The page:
While the RIAA has objected to a tool for downloading online videos, EFF senior activist Elliot Harmon responds with this question. “Who died and put them in charge of YouTube?” He asks the question in a new video “explainer” on the controversy, and argues in a new piece at EFF.org that the youtube-dl tool “doesn’t infringe on any RIAA copyrights.” RIAA’s argument relies on a different section of the DMCA, Section 1201. DMCA 1201 says that it’s illegal to bypass a digital lock in order to access or modify a copyrighted work. Copyright holders have argued that it’s a violation of DMCA 1201 to bypass DRM even if you’re doing it for completely lawful purposes; for example, if you’re downloading a video on YouTube for the purpose of using it in a way that’s protected by fair use. (And thanks to the way that copyright law has been globalized via trade agreements, similar laws exist in many other jurisdictions too.) RIAA argues that since youtube-dl could be used to download music owned by RIAA-member labels, no one should be able to use the tool, even for completely lawful purposes. This is an egregious abuse of the notice-and-takedown system, which is intended to resolve disputes over allegedly infringing material online. Again, youtube-dl doesn’t use RIAA-member labels’ music in any way. The makers of youtube-dl simply shared information with the public about how to perform a certain task — one with many completely lawful applications. Harmon wants to hear from people using youtube-dl for lawful purposes. And he also links to an earlier EFF piece arguing that DMCA 1201 “is incredibly broad, apparently allowing rightsholders to legally harass any ‘trafficker’ in code that lets users re-take control of their devices from DRM locks…” And EFF’s concern over DMCA 1201 has been ongoing:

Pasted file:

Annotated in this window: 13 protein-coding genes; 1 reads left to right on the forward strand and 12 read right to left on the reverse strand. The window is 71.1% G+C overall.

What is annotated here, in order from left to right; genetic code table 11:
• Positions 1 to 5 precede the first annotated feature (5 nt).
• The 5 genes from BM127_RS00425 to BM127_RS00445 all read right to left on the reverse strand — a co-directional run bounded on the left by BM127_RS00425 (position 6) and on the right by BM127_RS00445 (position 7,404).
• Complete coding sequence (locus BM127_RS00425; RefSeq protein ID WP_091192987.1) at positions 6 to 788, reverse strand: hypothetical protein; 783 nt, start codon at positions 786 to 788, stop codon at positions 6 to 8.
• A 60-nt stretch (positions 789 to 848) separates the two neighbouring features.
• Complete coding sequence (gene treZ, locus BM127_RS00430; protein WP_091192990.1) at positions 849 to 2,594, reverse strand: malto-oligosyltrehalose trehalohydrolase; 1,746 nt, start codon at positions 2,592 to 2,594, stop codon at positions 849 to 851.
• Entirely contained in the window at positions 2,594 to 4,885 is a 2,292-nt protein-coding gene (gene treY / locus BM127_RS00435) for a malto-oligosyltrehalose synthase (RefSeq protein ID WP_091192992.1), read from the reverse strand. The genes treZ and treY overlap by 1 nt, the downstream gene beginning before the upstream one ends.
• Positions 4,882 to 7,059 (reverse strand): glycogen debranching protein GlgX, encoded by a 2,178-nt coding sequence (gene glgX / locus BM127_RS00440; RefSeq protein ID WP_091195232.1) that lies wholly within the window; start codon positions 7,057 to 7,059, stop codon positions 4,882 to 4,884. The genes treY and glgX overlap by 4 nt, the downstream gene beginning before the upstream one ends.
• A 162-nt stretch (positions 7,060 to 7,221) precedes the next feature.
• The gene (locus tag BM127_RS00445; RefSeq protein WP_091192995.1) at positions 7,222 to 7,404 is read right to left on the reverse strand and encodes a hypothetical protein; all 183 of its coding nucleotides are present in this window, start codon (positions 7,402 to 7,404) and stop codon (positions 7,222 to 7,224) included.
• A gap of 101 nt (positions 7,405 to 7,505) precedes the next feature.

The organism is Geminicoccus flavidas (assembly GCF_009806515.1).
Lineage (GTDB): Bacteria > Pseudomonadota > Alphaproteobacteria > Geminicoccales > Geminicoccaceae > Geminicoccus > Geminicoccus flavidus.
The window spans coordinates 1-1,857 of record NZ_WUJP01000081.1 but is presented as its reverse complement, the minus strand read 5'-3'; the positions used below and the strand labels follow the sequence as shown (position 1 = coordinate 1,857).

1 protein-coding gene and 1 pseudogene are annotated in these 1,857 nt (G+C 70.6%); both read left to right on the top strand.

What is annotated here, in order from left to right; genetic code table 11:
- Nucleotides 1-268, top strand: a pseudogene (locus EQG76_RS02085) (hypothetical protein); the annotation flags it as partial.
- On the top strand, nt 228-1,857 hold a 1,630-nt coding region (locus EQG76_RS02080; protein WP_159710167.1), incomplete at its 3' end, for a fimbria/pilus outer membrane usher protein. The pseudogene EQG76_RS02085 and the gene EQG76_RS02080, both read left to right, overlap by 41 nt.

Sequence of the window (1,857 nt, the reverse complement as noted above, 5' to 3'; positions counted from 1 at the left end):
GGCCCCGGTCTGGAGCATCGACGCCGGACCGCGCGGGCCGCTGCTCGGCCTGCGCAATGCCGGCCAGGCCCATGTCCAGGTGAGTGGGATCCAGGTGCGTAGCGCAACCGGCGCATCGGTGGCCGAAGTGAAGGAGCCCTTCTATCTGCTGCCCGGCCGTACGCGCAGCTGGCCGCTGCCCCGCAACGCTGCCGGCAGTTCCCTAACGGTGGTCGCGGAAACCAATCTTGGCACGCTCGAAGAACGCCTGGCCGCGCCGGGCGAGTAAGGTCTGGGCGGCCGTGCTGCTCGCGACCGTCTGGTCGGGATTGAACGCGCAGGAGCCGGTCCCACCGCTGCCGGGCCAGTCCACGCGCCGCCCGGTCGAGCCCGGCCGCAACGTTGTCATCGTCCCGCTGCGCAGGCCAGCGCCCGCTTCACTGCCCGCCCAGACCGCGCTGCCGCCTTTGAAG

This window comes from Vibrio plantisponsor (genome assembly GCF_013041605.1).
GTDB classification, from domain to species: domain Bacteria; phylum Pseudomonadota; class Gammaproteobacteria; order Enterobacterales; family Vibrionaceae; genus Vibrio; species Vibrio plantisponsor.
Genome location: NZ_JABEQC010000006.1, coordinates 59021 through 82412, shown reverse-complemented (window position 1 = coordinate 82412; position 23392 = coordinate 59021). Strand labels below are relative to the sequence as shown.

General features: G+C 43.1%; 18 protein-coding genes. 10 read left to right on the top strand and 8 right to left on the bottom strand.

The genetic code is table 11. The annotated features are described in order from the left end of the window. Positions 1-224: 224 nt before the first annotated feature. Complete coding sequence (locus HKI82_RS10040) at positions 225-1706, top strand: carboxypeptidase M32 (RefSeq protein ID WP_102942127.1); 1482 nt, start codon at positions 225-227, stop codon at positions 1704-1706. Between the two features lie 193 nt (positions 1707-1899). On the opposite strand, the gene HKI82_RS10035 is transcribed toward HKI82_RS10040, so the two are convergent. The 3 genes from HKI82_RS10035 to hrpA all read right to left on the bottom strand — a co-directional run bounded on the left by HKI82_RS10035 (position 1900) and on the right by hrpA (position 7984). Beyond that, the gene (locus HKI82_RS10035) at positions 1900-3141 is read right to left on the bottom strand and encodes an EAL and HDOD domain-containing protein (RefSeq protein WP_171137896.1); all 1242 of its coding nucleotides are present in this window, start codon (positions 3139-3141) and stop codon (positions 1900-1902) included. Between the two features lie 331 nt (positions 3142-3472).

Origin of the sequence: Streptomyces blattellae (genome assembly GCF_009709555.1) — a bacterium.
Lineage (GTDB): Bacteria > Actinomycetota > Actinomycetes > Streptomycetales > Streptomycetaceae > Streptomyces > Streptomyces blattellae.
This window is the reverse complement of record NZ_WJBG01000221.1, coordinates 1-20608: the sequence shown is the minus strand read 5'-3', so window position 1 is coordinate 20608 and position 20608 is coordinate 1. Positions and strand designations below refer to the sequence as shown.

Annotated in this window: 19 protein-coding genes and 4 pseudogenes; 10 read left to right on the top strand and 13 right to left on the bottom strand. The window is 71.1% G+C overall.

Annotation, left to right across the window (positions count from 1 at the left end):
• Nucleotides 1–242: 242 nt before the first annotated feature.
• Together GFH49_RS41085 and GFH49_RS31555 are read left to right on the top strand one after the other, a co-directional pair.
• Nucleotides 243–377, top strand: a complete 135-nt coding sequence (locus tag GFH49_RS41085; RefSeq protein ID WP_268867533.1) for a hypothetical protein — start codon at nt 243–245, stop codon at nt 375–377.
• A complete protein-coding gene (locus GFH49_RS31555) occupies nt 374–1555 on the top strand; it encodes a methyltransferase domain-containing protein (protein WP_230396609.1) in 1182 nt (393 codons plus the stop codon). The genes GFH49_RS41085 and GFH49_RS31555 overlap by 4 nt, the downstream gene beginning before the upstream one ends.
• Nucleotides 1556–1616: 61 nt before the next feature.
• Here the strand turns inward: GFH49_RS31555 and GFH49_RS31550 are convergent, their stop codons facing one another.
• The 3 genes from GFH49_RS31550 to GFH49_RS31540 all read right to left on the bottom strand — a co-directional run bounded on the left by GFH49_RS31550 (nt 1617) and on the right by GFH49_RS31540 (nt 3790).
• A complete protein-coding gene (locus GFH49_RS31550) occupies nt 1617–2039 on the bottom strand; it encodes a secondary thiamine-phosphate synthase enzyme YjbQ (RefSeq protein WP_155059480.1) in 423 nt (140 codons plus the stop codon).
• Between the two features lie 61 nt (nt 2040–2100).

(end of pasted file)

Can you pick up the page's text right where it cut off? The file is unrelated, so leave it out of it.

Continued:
DMCA 1201 has been loaded with terrible implications for innovation and free expression since the day it was passed. For many years, EFF documented these issues in our “Unintended Consequences” series; we continue to organize and lobby for temporary exemptions to its provisions for the purposes of cellphone unlocking, restoring vintage videogames and similar fair uses, as well as file and defend lawsuits in the United States to try and mitigate its damage. We look forward to the day when it is no longer part of U.S. law. But due to the WIPO Copyright Treaty, the DMCA’s anti-circumvention provisions infest much of the world’s jurisdictions too, including the European Union via the Information Society Directive 2001/29/EC.
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